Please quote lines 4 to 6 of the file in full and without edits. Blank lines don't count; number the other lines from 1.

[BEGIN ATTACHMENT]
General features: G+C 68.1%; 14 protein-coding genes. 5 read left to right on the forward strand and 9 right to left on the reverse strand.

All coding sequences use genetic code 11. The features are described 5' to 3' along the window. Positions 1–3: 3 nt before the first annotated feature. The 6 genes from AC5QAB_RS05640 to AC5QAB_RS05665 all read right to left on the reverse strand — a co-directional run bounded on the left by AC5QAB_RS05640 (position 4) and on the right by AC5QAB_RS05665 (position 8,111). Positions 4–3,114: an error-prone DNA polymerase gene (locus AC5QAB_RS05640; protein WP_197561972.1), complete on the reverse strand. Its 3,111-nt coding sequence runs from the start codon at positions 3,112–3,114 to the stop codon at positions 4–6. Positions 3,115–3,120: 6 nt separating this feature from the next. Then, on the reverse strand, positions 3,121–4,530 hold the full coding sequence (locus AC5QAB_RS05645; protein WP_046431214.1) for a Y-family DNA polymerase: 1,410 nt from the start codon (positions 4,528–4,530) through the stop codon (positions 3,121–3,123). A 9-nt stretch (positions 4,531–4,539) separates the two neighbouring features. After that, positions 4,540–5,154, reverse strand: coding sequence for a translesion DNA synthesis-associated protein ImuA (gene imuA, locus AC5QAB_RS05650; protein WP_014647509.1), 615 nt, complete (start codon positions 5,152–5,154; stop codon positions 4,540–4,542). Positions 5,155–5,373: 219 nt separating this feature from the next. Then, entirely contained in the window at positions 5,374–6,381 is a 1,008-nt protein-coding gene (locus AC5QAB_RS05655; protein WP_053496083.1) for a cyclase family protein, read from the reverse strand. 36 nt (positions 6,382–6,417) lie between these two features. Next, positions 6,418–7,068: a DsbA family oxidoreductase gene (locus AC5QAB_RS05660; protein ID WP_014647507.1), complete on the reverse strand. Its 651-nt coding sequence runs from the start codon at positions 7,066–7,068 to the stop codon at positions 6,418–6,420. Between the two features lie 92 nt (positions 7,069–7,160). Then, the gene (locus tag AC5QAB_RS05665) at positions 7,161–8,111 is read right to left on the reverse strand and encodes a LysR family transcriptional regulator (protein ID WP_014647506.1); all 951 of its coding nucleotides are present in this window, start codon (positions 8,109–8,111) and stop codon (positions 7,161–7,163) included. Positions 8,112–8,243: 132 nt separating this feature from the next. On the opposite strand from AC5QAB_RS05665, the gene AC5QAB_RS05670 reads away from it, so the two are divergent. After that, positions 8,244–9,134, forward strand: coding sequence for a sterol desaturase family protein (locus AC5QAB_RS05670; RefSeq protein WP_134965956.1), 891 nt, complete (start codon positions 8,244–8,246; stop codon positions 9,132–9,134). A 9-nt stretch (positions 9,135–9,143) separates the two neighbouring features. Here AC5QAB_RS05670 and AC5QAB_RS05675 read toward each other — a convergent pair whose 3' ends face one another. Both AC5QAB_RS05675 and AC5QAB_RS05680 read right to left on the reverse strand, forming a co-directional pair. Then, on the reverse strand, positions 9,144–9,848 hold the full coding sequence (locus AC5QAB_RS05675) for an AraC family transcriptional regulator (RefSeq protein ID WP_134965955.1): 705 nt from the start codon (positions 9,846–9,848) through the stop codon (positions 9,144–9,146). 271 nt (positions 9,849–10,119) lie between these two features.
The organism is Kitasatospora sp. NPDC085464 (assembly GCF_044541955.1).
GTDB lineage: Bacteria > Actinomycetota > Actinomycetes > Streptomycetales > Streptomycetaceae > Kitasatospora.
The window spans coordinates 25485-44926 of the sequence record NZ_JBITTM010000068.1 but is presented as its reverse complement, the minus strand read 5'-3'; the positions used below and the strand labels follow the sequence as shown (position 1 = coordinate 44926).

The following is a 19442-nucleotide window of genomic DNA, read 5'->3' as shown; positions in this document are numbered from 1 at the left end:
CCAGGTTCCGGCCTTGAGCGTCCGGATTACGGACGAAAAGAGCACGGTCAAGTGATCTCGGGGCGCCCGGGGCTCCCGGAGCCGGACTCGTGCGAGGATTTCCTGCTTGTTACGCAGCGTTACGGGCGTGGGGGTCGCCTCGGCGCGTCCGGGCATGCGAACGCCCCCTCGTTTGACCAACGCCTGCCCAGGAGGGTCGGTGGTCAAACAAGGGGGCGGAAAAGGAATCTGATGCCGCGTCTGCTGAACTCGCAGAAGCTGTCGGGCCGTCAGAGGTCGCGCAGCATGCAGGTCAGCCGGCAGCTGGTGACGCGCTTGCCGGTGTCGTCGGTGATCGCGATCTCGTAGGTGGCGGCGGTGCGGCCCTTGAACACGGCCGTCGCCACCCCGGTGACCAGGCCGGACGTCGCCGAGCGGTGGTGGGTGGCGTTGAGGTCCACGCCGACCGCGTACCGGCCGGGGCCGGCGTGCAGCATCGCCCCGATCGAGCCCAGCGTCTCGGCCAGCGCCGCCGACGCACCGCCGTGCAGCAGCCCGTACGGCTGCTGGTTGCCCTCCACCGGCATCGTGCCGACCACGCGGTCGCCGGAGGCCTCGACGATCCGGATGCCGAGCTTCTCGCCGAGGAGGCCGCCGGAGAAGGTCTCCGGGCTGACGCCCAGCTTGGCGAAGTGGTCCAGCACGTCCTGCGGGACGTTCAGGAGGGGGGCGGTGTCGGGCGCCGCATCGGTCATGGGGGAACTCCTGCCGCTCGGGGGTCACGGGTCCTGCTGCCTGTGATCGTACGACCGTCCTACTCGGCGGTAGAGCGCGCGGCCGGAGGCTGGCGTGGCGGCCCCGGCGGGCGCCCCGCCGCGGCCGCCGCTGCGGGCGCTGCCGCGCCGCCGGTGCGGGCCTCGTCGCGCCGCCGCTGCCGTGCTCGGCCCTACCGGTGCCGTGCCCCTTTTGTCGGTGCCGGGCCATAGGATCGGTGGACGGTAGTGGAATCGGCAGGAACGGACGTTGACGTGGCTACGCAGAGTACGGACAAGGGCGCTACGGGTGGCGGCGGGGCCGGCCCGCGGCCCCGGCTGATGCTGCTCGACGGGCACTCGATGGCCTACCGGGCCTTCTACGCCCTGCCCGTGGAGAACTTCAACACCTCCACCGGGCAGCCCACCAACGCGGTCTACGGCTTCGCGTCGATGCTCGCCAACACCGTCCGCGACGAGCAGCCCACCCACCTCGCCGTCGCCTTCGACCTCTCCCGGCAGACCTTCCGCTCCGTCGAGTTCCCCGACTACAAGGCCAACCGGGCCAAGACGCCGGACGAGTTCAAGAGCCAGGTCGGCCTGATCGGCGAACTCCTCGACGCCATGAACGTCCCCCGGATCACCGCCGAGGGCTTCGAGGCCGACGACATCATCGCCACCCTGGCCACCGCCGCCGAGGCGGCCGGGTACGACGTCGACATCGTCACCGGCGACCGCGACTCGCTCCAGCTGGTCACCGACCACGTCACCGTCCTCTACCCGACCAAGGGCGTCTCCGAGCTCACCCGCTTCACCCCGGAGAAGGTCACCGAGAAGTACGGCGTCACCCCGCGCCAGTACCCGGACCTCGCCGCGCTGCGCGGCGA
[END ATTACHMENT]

GTDB lineage: Bacteria > Actinomycetota > Actinomycetes > Streptomycetales > Streptomycetaceae > Kitasatospora.
The window spans coordinates 25485-44926 of the sequence record NZ_JBITTM010000068.1 but is presented as its reverse complement, the minus strand read 5'-3'; the positions used below and the strand labels follow the sequence as shown (position 1 = coordinate 44926).

The following is a 19442-nucleotide window of genomic DNA, read 5'->3' as shown; positions in this document are numbered from 1 at the left end: